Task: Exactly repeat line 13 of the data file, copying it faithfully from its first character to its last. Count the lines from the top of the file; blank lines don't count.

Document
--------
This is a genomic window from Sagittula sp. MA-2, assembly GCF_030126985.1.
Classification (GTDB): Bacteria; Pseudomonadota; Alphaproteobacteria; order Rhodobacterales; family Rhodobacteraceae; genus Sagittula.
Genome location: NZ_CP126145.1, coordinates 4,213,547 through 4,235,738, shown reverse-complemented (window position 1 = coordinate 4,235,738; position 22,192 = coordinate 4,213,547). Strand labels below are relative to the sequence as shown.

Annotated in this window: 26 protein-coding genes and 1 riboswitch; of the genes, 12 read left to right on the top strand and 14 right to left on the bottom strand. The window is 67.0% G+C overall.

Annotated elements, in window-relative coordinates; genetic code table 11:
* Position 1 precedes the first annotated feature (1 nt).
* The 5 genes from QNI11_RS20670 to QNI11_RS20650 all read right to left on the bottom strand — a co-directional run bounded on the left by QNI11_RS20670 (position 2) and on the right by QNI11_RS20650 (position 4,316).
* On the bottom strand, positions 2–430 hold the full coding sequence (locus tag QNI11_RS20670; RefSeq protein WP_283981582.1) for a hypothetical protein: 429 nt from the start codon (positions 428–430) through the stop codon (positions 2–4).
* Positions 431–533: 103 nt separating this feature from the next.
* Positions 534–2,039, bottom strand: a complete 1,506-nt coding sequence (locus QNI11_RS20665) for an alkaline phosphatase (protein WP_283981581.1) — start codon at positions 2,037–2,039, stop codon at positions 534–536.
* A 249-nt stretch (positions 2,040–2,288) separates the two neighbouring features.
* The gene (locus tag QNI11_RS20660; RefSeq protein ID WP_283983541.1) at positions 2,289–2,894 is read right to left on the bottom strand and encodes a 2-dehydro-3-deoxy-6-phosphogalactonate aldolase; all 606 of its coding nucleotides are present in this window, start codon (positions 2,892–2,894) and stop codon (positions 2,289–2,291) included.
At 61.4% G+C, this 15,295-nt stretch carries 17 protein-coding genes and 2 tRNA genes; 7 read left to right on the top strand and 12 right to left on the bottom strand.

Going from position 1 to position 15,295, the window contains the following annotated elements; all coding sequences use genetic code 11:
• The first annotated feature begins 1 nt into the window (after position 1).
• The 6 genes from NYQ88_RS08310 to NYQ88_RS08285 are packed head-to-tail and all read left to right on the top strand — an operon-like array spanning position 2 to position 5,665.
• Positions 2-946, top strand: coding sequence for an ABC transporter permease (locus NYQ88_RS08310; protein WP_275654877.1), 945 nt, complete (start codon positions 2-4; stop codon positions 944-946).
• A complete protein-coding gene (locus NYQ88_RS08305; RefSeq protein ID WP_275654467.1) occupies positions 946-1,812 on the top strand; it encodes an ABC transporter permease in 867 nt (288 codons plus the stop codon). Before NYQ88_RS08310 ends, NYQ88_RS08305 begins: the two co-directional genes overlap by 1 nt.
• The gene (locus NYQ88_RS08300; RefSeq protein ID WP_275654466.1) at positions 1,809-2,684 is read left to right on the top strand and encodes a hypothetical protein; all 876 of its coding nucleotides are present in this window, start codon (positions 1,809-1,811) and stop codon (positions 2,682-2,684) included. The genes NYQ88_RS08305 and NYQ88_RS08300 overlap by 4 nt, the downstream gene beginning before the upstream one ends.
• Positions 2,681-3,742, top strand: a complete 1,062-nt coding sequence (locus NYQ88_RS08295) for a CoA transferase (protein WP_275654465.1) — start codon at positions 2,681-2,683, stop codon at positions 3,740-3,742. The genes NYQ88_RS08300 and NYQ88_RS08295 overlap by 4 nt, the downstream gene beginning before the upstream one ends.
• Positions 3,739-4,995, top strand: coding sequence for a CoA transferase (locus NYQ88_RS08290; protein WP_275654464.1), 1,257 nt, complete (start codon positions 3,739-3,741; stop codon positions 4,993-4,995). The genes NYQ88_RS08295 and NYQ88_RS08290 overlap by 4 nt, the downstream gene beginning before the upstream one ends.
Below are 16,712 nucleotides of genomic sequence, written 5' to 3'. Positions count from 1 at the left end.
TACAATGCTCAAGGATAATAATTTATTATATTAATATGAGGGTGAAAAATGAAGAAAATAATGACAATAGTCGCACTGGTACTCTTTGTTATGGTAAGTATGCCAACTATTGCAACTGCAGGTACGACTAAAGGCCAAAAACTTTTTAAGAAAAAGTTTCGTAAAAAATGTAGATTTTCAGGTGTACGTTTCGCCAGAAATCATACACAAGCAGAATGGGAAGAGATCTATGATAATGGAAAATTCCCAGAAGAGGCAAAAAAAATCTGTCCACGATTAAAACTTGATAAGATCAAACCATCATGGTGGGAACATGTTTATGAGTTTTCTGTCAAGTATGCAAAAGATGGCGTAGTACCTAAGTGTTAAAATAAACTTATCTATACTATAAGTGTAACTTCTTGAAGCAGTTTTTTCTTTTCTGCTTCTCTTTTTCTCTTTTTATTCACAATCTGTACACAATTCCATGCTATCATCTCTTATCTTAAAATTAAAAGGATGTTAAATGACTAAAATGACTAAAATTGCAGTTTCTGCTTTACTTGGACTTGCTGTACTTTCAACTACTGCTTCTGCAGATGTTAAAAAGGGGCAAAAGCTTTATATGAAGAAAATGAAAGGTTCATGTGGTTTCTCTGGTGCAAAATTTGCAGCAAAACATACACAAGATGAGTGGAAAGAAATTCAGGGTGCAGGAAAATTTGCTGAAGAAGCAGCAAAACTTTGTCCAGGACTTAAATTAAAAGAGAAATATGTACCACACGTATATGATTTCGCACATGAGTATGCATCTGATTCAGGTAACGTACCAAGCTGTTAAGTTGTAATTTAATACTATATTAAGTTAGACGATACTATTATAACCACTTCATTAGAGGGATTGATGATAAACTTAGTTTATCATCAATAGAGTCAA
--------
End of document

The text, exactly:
At 61.4% G+C, this 15,295-nt stretch carries 17 protein-coding genes and 2 tRNA genes; 7 read left to right on the top strand and 12 right to left on the bottom strand.